Once all are soldered, but before the ICs are installed, you can connect the external power supply or battery. If you want to frequently turn the circuit on and off, and rather than have to constantly remove and re-connect the battery, perhaps add a simple power switch in series with the +ve wire. Also consider whether your application requires a fuse.
Another power option is to use a 6V (or other) battery pack from Jaycar, Altronics, Core or other suppliers which comes with a switch built into the case. Double check that you have installed your polarised components correctly oriented.
Now you have it all connected, except for installing the ICs, enable the power to the circuit and test the voltages everywhere on the PCB. Start with the module jumper connections, making sure you have +ve, -ve and GND at half the supply voltage by measuring with the black meter lead attached to the GND and checking both sides, +ve and -ve.
Then check that you have a voltage across the two terminals of the electret, and that there is a voltage between pin 7 and pin 4 on IC1, and between pin 6 and pin 4 on IC2.
If all of the voltages are as expected, you sound like you are good to go. If you had any capacitors reversed you might have seen the smoke signals by now.
Insert IC1. If you have an oscilloscope, or have uploaded an oscilloscope sketch to your Arduino, you can do the following test once you power the circuit up. With a radio going as a sound source close to the electret mic, check J3 pin 4 to see something moving on the screen, which would indicate you have an audio signal.
If no radio is available, you can whistle or use an old Amateur Radio method of saying "Heeeeeeeello!" for as long as you are able!
If no signal is seen, the good half of a broken set of earphones can be used if a couple of probes, or bits from a paper clip are soldered onto the leads so you can probe across J3 (or J4 if connected) pin 4 to GND pin 3.
You should hear the amplified radio signal or whistle quite clearly. If not double check everything, and put your multimeter into Vac mode on the lowest range you have and measure across the same pins. Any constant noise near the microphone should provide a voltage up to perhaps 70mV RMS.
Assuming you have found it working, remove the power, insert IC2, and add a pot wired as shown, or link or jumper J7 pin 3 to pin 4. Connect an 8Ω 3W speaker to JP2. The polarity markings are only needed if two or more speakers are used together, but by all means connect the speaker '-ve' to ground if your OCD is itching.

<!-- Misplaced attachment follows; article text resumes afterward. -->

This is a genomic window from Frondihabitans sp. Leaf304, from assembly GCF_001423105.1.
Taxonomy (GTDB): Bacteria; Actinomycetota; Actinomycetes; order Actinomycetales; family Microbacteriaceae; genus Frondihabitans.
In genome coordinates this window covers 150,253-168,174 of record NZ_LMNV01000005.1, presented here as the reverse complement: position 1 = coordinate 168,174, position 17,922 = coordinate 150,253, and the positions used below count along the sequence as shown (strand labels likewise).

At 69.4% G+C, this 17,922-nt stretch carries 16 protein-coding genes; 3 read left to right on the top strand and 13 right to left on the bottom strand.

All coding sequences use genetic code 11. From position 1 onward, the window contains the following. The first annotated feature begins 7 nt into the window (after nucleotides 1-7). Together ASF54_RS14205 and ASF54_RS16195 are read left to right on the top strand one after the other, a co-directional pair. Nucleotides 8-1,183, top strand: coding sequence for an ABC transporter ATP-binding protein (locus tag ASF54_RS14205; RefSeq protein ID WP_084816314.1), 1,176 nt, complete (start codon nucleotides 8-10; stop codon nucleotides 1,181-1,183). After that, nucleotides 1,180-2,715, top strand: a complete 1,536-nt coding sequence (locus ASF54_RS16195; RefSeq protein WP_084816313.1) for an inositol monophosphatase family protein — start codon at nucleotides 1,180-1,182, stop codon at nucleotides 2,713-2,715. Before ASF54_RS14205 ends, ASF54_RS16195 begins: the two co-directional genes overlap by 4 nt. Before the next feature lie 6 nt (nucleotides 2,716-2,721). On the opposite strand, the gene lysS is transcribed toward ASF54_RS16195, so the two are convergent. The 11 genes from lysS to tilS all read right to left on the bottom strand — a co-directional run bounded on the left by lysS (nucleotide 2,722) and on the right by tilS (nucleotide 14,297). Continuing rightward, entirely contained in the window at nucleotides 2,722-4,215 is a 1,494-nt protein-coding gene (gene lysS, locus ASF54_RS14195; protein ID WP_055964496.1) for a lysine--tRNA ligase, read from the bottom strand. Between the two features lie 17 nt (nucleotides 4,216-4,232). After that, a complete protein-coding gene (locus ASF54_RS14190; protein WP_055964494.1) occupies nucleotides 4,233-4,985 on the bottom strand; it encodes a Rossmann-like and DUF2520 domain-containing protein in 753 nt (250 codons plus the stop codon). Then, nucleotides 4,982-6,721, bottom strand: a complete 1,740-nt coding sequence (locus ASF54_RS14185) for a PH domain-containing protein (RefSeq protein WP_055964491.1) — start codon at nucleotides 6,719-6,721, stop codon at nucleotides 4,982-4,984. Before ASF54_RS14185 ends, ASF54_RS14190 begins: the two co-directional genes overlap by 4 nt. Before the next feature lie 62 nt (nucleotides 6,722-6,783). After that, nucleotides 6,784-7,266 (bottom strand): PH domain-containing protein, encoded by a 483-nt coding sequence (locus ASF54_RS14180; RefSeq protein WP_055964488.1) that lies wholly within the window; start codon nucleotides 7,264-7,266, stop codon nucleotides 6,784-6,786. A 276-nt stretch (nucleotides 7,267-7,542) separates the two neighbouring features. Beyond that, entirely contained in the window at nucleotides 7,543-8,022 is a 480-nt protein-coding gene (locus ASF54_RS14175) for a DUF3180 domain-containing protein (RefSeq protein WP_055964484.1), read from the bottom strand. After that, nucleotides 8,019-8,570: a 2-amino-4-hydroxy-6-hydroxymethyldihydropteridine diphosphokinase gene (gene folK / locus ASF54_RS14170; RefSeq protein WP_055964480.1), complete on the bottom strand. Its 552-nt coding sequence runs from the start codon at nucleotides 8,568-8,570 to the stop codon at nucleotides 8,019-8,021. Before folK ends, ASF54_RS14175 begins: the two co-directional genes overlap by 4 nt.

Power up with some sound near the microphone, and the speaker facing away from the mic, and any nearby walls, and you should hear success.
If not, using the multimeter on Vac, autoranging or switching down from higher ranges to lower ranges you should see a voltage on J7 pin 3, which should be the same on IC2 pin 2, and a 10 times higher voltage on J5 pin 4 or IC2 pin 5. Finally, the voltage should be on JP2 across the two pins.
Where to from here?
Now it is your turn to decide how you would like to use this mini-amplifier. Here are some suggestions:
Use headphones instead of a single speaker by wiring a stereo audio jack tips across the two pins of JP2. The headphones are in series with a common ground so ignoring the ground results in two series speakers with twice the impedance of each speaker, e.g.16 Ohms.
Hold the electret against your chest to see if it picks up your heartbeat. Try it on the cat, dog, baby etc!
Place it at the focal point of the largest stainless mixing bowl you can find and use it as a long distance surveillance eavesdropper (aka Big Ear Device).
Build two and make a pair of Big Ears for direction finding. YouTube "Big Ears WWII".
Use it as a stethoscope to hear and find issues with engine bearings, exhaust leaks, squeaks and groans on your car or bike.
Instead of the electret, connect your guitar to the inputs via a 6.5mm jack, and connect headphones to the output to use it as a practice amp to hide your poor strumming from the family.
Listen to plants grow!
There are plenty of opportunities, but the exercise is to get you to think of them and use the amplifier modules to get your ideas going.